This Saturday (Sep 19), Aurora Bewicke's solo exhibition The Cracks Are How the Light Gets In opens in the Meridian Space. Ahead of its launch, we speak to her about her background, inspiration, and favorite hutongs.

Is this your first solo exhibition?
In 2003, I held a solo show in an arts café named, a bit mysteriously "Offer Roses with a Person" (the name of the café, not my show), but due to the SARS epidemic, I wasn’t able to hold any formal opening or related event.

What are the themes of this exhibition?
I wanted to capture a specific moment in time in Beijing. Specifically, with the 2022 Beijing Olympics just announced, I began reflecting on the changes I have witnessed since 2001, particularly to the hutong areas. These last remaining buildings are being upgraded and converted into commercial establishments at a rapid pace. Having come of age in the 90s, the “grunge” aesthetic is deeply embedded in my psyche. I used stained fabric scraps and ripped newspapers to mimic Beijing’s vanishing, aged beauty. The use of fabric is also a homage to female artists of ancient times, who were largely relegated to the textile arts, rather than the male dominated painting and, here, calligraphy spheres.

The exhibition is personal in many ways, reflecting on the relationship between being an outsider in a city that has also been home to me for most of my adult life. While the “foreigner in Beijing” theme can become a bit of a cliché, I felt it a necessary angle to explore as I plan to relocate back to my native US, where I’ve barely lived as an adult.

What is your favorite piece, and which hutong/area is it about?
My favorite piece is the installation, because it is the most conceptual. It’s entitled “My Sino-American Curtains” and was crafted with locally found and purchased objects, like baijiu bottles, stuffed pandas, and the distinct red flowered Dongbei fabric. I actually hung the curtains in my own hutong windows for a couple weeks. My neighbors were seeing the same object, but from a different perspective, much like how Americans and Chinese approach Sino-American relations, each from their own distinct lens.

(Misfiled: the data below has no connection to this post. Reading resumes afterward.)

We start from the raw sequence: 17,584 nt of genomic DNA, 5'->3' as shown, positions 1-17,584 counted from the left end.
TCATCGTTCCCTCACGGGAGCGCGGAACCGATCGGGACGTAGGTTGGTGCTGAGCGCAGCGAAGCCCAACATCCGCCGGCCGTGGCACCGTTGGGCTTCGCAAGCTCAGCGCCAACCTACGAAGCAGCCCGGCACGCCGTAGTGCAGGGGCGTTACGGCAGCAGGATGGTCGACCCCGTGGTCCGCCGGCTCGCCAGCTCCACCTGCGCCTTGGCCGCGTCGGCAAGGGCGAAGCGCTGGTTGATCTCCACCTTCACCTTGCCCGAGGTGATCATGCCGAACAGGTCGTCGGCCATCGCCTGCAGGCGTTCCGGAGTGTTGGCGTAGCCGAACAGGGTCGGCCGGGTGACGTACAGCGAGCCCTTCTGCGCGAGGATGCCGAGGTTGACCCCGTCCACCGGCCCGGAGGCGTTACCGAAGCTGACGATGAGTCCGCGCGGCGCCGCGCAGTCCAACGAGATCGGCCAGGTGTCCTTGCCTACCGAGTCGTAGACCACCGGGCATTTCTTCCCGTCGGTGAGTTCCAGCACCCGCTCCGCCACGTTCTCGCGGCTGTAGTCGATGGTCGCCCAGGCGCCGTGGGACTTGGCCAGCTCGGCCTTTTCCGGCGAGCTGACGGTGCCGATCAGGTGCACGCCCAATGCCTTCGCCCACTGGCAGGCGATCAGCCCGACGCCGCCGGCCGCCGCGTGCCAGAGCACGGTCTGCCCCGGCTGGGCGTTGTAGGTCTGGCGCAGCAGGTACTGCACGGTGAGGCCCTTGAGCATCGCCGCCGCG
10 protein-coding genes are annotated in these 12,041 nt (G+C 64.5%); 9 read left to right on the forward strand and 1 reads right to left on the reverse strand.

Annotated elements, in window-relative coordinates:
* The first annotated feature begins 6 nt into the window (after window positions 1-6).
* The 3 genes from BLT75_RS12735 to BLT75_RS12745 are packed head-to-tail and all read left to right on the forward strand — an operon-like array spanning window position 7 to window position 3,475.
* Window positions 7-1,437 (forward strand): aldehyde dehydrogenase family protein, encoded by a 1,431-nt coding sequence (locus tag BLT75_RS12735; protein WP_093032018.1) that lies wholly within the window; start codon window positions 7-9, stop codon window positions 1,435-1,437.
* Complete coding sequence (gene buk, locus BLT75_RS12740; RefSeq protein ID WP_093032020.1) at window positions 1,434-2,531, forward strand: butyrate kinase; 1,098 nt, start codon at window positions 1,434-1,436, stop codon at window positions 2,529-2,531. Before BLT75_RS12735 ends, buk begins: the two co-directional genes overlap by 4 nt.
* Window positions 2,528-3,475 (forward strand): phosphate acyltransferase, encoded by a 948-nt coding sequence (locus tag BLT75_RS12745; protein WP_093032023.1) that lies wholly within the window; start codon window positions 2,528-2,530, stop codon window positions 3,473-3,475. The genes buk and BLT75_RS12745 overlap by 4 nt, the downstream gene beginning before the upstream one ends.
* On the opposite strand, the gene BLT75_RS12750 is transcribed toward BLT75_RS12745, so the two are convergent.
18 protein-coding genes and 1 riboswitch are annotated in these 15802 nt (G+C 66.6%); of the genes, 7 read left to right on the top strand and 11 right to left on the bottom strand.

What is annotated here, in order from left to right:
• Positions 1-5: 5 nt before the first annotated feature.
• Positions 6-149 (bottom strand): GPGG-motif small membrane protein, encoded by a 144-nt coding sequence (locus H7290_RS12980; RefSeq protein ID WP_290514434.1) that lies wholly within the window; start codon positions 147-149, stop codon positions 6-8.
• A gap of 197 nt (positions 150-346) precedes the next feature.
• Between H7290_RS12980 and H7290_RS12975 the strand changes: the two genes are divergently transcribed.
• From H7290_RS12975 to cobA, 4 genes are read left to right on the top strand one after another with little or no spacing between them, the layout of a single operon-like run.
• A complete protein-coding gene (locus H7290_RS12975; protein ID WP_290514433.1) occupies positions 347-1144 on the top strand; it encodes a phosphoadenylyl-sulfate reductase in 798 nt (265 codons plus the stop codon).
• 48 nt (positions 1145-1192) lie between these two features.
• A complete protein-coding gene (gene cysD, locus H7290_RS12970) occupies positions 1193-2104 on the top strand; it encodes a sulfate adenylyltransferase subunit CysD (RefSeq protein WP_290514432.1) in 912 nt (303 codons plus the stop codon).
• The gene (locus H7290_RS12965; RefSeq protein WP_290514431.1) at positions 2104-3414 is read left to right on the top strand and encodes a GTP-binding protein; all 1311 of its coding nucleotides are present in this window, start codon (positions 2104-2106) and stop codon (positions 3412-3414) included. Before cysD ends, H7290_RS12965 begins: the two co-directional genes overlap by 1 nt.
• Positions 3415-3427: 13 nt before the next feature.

The remainder of the pieces are more narrative and easier to access for those not as into art as philosophy. Among these, the fabric collaged piece based off of a corner of Shoubi Hutong I pass daily and the mixed media acrylic painting of the sex shop on the corner of Ju’er Hutong and Jiadaokou are my current favorites. The first, because it feels the most personal, the second because it makes me laugh.

What is your favorite hutong to explore?
I should really start a Ju’er fan club because I’m really into the hutong I currently live on. In fact, I was contemplating staying in China for six more months, but since my landlord sold my Ju’er flat (to someone who is going to knock down the quirky 1980s interior), I decided I would just leave Beijing this October. Most of the pieces in the show are of Ju’er Hutong or just a few minutes away by foot.

Aurora Bewicke (aka “Borealish”) is a painter, performance artist, writer, and lawyer from New York. She holds a minor in Fine Arts from St. John Fisher College; studied studio art and art history in Florence and Rome, Italy; and completed one year of formal painting studies at the State University of New York at Buffalo, where she also began learning Chinese. In 2001, she moved to Beijing, China on a Freeman-ASIA grant to study art and Chinese language. Between 2003 and 2010, she lived in a number of other countries, including Eritrea, Egypt, The Netherlands, and Kosovo. She has exhibited her work at shows and events in both China and the US. Samples of her work may be found at: www.borealish.com/visual-art.html.

The opening party on September 19 runs from 3-6pm, including violin performances. The exhibition itself runs until September 25.

More stories by this author here.
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Photos courtesy of the organizers


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